In particular, there was one line in the trailer from a pundit (whose name escapes me at the moment) and it stood out to me the most. I’m paraphrasing, but it was something along the lines of: the climate change we are experiencing today is a result of the emissions and other pollution from 20 years ago. 

This makes me think that the dramatic shifts in the weather -– snowing one week and triple-digit temperatures the next– that have happened in previous years, or decades, may have been repercussions of even earlier pollution. In other words, if the weather was dramatically shifting in 1990, perhaps it was a result of the ballooning fossil fuel emissions from the 1970s. 

Now for those who think I’m just being a biased liberal when it comes to climate change, let me just pose this question: what exactly am I biased about?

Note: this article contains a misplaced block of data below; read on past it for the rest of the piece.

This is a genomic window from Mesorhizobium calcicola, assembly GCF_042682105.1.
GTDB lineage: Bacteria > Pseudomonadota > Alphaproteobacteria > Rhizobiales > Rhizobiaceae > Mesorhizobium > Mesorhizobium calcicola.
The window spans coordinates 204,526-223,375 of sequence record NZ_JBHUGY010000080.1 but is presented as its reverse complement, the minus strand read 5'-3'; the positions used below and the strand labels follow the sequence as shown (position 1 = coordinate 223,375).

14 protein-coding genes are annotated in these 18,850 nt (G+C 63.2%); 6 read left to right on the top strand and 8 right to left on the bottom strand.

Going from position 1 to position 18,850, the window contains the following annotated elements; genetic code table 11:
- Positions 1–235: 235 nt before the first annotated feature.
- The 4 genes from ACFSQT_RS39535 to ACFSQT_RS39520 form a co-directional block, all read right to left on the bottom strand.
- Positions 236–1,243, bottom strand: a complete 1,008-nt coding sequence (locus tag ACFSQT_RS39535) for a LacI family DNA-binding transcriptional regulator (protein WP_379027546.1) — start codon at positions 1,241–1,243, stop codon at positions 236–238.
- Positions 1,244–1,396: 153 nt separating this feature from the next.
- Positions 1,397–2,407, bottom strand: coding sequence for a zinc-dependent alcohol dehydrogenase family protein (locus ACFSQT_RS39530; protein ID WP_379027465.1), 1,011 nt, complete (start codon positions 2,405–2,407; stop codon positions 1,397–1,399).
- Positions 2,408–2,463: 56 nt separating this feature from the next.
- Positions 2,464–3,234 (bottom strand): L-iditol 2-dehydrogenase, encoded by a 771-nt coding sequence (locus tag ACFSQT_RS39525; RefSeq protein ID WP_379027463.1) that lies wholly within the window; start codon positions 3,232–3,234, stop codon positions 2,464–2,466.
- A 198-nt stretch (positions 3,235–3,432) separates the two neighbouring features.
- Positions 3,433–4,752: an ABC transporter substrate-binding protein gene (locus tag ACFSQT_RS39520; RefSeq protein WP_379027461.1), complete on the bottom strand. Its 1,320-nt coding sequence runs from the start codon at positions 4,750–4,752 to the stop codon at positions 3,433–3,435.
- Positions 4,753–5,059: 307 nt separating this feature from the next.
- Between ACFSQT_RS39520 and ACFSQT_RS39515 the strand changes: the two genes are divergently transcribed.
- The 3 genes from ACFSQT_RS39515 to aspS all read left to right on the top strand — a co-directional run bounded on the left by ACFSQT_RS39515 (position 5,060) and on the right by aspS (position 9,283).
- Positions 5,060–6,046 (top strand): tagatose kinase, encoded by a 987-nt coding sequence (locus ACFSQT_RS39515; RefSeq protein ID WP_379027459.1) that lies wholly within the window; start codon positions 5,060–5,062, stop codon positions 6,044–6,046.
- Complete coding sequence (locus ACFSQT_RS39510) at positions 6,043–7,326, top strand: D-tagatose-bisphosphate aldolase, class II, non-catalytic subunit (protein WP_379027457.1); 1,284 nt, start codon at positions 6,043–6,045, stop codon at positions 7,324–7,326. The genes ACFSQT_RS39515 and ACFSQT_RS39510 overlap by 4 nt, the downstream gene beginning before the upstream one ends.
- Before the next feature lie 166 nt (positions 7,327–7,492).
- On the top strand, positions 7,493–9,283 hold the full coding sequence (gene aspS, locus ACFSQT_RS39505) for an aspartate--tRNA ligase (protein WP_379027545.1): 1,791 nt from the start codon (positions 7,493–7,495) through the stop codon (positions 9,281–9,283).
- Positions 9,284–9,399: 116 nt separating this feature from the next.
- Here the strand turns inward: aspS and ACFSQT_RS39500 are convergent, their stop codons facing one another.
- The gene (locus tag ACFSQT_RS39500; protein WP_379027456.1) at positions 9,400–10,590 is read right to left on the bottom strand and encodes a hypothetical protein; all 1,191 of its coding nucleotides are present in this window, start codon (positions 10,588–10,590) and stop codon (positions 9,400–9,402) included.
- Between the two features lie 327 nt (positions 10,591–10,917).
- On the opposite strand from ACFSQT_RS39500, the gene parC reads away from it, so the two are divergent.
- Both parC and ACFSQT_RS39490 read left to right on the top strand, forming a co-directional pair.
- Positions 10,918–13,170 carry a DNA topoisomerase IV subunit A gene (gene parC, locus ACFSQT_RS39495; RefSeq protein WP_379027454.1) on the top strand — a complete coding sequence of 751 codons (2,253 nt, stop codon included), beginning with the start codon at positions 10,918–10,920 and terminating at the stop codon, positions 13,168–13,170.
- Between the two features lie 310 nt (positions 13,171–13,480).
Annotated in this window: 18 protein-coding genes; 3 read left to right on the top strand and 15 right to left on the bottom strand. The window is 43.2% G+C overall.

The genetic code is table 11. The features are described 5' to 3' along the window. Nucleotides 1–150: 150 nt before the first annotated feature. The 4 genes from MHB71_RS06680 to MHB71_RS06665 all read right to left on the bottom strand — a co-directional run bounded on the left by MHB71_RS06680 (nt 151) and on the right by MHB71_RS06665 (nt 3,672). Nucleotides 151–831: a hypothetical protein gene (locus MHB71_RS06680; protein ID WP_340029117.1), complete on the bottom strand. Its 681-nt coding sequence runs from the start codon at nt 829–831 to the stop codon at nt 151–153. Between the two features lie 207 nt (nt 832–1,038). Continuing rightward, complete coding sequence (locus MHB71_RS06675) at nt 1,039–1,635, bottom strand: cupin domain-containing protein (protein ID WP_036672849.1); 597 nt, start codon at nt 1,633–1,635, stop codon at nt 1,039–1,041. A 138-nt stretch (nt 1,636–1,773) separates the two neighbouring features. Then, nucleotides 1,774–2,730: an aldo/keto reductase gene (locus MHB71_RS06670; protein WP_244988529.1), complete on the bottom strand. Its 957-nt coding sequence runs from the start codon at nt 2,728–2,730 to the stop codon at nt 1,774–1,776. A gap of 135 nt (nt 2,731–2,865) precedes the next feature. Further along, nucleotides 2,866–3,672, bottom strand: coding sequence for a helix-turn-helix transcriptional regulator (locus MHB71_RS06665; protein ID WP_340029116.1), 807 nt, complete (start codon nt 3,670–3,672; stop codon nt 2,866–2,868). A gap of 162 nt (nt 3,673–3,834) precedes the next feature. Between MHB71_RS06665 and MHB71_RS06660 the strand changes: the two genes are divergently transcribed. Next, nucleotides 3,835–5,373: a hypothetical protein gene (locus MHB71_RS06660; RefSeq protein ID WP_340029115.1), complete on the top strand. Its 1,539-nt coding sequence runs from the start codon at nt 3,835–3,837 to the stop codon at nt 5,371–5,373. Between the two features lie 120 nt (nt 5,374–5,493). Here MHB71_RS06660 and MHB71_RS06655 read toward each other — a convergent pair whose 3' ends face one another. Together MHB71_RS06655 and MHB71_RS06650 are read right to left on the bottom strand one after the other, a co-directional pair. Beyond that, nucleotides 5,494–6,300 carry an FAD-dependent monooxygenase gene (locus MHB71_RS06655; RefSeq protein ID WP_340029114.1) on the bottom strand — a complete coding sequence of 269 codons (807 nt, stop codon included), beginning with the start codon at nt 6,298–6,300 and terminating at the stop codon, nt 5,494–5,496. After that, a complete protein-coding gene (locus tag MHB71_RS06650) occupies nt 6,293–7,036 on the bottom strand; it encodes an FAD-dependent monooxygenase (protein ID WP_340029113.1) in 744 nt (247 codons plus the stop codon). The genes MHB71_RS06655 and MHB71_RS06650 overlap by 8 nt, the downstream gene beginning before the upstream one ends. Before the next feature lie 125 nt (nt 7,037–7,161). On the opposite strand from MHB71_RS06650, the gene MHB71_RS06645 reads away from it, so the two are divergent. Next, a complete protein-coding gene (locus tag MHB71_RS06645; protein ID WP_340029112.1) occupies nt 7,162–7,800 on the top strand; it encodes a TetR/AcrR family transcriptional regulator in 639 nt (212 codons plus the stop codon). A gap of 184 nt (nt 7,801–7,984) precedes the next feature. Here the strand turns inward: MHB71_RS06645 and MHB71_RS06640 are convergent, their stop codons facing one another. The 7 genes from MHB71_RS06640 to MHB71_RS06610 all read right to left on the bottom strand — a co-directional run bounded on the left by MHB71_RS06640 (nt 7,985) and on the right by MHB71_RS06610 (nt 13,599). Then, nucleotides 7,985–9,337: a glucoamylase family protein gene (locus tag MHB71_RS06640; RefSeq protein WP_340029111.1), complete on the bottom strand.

I have no ulterior motive or anything to gain from preaching about climate change. I’m not going to get rich from people using solar energy and driving electric cars. I merely have the same interest that, frankly, everyone should have: to keep the Earth habitable for as long as possible. 

Having said that, I know how difficult it can be to reduce your eco-footprint. It is extremely difficult, as someone chronically ill, to not harm the environment. The number of nitrile gloves alone that I go through each day are enough to give Al Gore a heart attack. I wrote about these struggles in an Op-Ed for the Oregonian a few months ago and not much has changed for me since. If anything, in fact, my eco-footprint has grown as I have increased my treatments.